Then-US Vice President Lyndon B. Johnson, who was a member of the Executive Committee of the National Security Council, is not a character featured in this film. His character does appear Thirteen Days (2000), a theatrical film about the same incident. See more »
During the debates in the White House, it is mentioned what type of aircraft should replace or augment the U2 to make reconnaissance flights; a "Navy P8U" is mentioned, possibly what was meant as the correct type was F8U, the F8U-IP Crusader, was a fighter aircraft modified for reconnaissance photography. The type served in the Naval Air Service from 1956 until 1999 in the carrier fleet. See more »
Hallmark Hall of Fame had many fine presentations, and the Missiles of October was one. It's the story of the Cuban missile crisis. There is a more modern film depicting the same time, Thirteen Days, which is also excellent, and had the advantage of the actual transcripts, which were released in the '80s. Back to that later. The Missiles of October goes into much details about not only both sides, but the negotiations.
The Missiles of October starred William Devane as JFK, Martin Sheen as RFK, Ralph Bellamy as Adlai Stevenson, Howard da Silva as Khrushchev, John Dehner as Dean Acheson, along with other character actors of the time - Dana Elcar, James T. Callahan, Peter Donat, Michael Lerner, and Andrew Duggan.
I will admit that after the first scene, which was so stilted, with everybody sounding as if they were giving a speech, I was prepared to hate this movie. After that, the film changed considerably as we got to see more of Kennedy. The film is carried beautifully by William Devane's brilliant performance as JFK. He really is the man - charming, with a sense of humor, tough, thoughtful, and demanding when he needs to be.
The first thing that's obvious, as it was obvious in Thirteen Days, was that the joint chiefs hated Kennedy, thought he was too young to be President, and wanted to bomb the hell out of Cuba and thought he was idiot for not approving it. There was a criticism of Thirteen Days that Kennedy "seemed to lean heavily on his advisors." Yeah. And why not? If I were going to start World War III, I'd get some advice too. Kennedy was very, very careful - he did not want to bomb Cuba and start a war.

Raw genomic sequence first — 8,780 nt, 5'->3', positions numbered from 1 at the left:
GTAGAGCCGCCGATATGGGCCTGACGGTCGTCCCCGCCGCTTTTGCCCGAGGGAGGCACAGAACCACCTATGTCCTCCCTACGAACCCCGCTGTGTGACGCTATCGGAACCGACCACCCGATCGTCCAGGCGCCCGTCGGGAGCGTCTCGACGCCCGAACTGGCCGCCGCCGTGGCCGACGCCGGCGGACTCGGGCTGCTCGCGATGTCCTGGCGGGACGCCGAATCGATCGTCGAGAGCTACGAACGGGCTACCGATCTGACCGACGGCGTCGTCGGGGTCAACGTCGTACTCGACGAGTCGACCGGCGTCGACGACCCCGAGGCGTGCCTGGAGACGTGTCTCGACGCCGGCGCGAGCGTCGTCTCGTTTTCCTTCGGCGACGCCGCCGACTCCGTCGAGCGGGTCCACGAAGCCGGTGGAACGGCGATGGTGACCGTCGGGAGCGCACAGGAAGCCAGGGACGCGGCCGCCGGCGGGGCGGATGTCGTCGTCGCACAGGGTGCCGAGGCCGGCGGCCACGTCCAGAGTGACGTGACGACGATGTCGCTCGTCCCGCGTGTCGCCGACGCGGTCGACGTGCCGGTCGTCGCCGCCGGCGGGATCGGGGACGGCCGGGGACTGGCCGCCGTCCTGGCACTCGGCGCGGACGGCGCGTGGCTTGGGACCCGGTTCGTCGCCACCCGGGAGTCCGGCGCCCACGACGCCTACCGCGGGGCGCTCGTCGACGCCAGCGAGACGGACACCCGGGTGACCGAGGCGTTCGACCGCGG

The film shows the tension as negotiations fail, ships run the barricade, an airman is shot down -- it was less tense for me as someone who lived through it, but if you didn't, it is very suspenseful and scary.
Everyone was good, and I nearly fainted when Michael Lerner walked in as Pierre Salinger - boy, did they get the casting perfect on that one! Martin Sheen was a little problematic for me. First of all, when a person ages, his or her voice drops, so to hear this higher voice coming out of Sheen was jarring, plus I felt his accent was just a touch too much. The camaraderie between JFK and RFK was expertly shown.
I would recommend both films. William Devane remains today one of our finest actors, perhaps underrated because he had a minimal film career. The Missiles of October made his reputation, and rightly so. A performance that needs to be seen.
One more thing. I looked up when the transcripts were released, and the article said that they were released over time "because it takes 100 hours to transcribe one hour of tape." I was a transcriber for 35 years. It takes 3-4 hours if you're transcribing a lot of people talking. Don't know where 100 hours comes from. Obviously in the case of something so important, someone would have to listen to the tapes to proofread the transcript, but that would take only one hour. Oh well.
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